Of all the miracles the White Stripes pull off on their new album, "Elephant," none amazes more than how clear they steer from garage-rock's innumerable cliches. That's harder than it might sound. Limit yourself to guitar and drums -- as this duo does for most of "Elephant's" 14 tracks -- then march in the footsteps of '60s bluesmen and '70s rockers and a forest full of bear traps stands ready to snap at your ankles. All the power chords have been strummed. Every kid with a Stratocaster can solo at Mach 2 or faster. And there are only so many ways to denounce a two-timing, big-legged woman.
The White Stripes understand this. On "Elephant" the band tiptoes the line between homage and innovation and concocts a knockout blues that will be ruining eardrums for years to come. An early lock for a spot on 2003's list of the finest, it's boisterous, raw, exhilarating and tender. You read that right. Tender. For years, six-string heroes have cast themselves as either heartless womanizers or double-crossed losers, personas that singer-guitarist Jack White will occasionally affect. But he always seems more comfortable and more convincing in a guise that is all his own: the guitar god who cares.
We've met this character before, on previous White Stripes albums. The band -- Jack plus his drummer and ex-wife Meg White -- formed in Detroit in 1997 and released a self-titled debut album two years later. It followed that in 2000 with a blazing slide-guitar album called "De Stijl." The group was still known only to hard-core garage-rock revivalists when it recorded "White Blood Cells" in 2001, but within a few months the success of bands like the Strokes had labels sniffing through low-ceilinged clubs across the country for similar acts.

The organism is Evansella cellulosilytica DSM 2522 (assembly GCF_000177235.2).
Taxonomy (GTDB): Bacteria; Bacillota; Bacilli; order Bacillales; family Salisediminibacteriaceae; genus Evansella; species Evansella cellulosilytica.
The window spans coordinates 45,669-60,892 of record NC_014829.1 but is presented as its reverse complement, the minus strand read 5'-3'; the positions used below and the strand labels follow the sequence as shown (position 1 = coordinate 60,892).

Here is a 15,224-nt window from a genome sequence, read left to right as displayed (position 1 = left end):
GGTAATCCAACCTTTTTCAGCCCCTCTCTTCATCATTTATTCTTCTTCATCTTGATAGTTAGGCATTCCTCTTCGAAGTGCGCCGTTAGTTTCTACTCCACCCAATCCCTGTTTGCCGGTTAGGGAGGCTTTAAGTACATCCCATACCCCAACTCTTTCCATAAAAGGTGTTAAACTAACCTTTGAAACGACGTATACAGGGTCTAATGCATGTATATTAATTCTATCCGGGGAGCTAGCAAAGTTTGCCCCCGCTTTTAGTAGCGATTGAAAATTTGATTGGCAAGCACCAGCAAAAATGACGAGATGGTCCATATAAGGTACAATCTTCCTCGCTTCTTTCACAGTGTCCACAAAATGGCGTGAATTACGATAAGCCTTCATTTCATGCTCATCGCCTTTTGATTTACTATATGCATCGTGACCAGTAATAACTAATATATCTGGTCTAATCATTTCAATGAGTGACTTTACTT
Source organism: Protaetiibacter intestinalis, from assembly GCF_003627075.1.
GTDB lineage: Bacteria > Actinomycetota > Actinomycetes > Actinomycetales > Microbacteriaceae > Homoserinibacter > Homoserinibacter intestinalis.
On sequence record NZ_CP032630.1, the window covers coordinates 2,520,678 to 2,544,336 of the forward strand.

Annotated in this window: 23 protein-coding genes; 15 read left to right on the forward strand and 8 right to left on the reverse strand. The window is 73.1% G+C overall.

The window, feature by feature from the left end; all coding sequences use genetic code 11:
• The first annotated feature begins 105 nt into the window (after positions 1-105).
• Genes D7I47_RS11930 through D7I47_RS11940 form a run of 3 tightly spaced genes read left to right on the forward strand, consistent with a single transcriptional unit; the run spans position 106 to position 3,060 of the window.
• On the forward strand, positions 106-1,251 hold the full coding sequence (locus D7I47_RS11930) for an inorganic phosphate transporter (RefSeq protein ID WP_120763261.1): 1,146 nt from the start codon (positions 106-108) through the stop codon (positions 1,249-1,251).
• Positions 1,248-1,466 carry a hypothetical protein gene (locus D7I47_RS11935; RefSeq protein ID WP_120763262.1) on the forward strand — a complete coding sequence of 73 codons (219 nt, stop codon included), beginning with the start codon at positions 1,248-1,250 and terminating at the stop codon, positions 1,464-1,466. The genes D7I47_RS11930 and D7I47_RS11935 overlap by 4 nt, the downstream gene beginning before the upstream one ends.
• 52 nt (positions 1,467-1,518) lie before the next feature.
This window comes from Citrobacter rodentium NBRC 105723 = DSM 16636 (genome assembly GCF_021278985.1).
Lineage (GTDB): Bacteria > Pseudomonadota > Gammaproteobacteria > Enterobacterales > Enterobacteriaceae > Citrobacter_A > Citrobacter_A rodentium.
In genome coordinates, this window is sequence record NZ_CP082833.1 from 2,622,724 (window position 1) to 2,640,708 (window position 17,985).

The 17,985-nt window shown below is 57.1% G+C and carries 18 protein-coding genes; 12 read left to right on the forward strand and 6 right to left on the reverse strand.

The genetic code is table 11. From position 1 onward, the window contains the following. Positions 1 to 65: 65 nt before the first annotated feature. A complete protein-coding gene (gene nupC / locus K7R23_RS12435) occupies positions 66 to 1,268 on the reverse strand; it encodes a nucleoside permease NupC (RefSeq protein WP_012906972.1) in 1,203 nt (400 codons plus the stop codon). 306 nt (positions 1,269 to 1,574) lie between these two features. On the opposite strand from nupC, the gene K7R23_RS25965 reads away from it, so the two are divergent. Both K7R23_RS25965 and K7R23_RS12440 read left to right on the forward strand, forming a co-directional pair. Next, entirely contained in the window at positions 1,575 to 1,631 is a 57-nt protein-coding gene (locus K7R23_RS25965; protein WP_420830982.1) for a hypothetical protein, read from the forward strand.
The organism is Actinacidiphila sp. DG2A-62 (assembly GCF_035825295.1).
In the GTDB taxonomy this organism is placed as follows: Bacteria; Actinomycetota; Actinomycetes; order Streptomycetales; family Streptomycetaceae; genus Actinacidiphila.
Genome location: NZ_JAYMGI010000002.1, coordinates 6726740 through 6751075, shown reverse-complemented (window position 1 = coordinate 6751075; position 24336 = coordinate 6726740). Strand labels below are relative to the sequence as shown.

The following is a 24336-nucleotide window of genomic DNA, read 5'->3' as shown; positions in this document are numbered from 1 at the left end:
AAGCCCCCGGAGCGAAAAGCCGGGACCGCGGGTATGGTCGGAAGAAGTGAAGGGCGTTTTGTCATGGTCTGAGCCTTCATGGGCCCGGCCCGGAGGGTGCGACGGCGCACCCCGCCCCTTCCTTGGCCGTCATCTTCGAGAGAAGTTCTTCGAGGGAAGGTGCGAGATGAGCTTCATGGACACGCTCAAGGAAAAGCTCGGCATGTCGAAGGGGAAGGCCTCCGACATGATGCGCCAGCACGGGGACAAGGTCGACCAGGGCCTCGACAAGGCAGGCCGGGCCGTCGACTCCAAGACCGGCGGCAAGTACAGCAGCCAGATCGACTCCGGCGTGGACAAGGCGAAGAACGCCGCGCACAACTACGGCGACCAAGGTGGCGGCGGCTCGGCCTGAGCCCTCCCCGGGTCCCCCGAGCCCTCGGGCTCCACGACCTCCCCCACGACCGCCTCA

By last year, Jack and Meg had signed with V2 -- a subsidiary of Virgin -- and one of the more improbable success stories of 2002 began to unfold. The band turned up on MTV and opened dates for the Rolling Stones. College kids tired of the baloney rage of alt-metal acts discovered a new source for a daily dose of guitar-thrashing. The year-old "Cells" rose to the middle of Billboard's Top 100 list.
Success like that can ruin bands, but anyone who feared that the Stripes' journey to the big time would spoil them should worry no more. "Elephant" is their most assured work to date, and it builds on what the band has been doing without indulging in the luxuries that a bigger recording budget affords. You know from the first chords of "Hypnotize," one of a couple of ravers here that sound a bit like unearthed garage-rock treasures from the mid-'60s until you tune into the adolescent romance of Jack's lyrics ("I want to hold your little hand if I can be so bold / And be your right-hand man till your hands get old").
On "Little Acorns," Jack bucks up a lady friend by suggesting that she break apart her problems and deal with them one at a time, like a squirrel. (It's an idea he lifts from some '50s-sounding motivational speaker whose voice-over opens the tune.) His guitar on this number is producing metal as heavy as anything Zeppelin ever made, but the lyrics are more Oprah than Robert Plant.
The mixture is too novel to be resisted, and it works magnificently on a cover of Burt Bacharach and Hal David's "I Just Don't Know What to Do With Myself." Jack brings to the song the bewildered agony of a jilted high-school sophomore. Plus vicious power chords.
The Stripes go old-school on "Ball and Biscuit," a slow-boil of braggadocio and feedback that is so simple and so powerful it makes you wonder why there aren't a dozen bands making music like this. There's time out for a lovely piano ballad ("I Want to Be the Boy"), and a couple detours that I could have lived without: a slightly soppy acoustic guitar number ("You've Got Her in Your Pocket") and a momentum-sapping vocal turn by Meg ("In the Cold, Cold Night").
"Elephant" is at its adrenaline-pumping best when it behaves like its animal namesake -- a scary-looking beast with a big heart. Choosing a favorite of the Stripes' many sweet-tempered rampages isn't easy, but "Black Math," "Girl, You Have No Faith in Medicine" and "The Air Near My Fingers" all contend. With V2 behind them, the Stripes are about to get very large, and Jack White's guitar-mensch approach will take its rightful place in the Hall of Great Guitar Rock Templates. And bass players beware: Your job might be in jeopardy.
(To hear a free Sound Bite from this album, call Post-Haste at 202-334-9000 and press 8161.)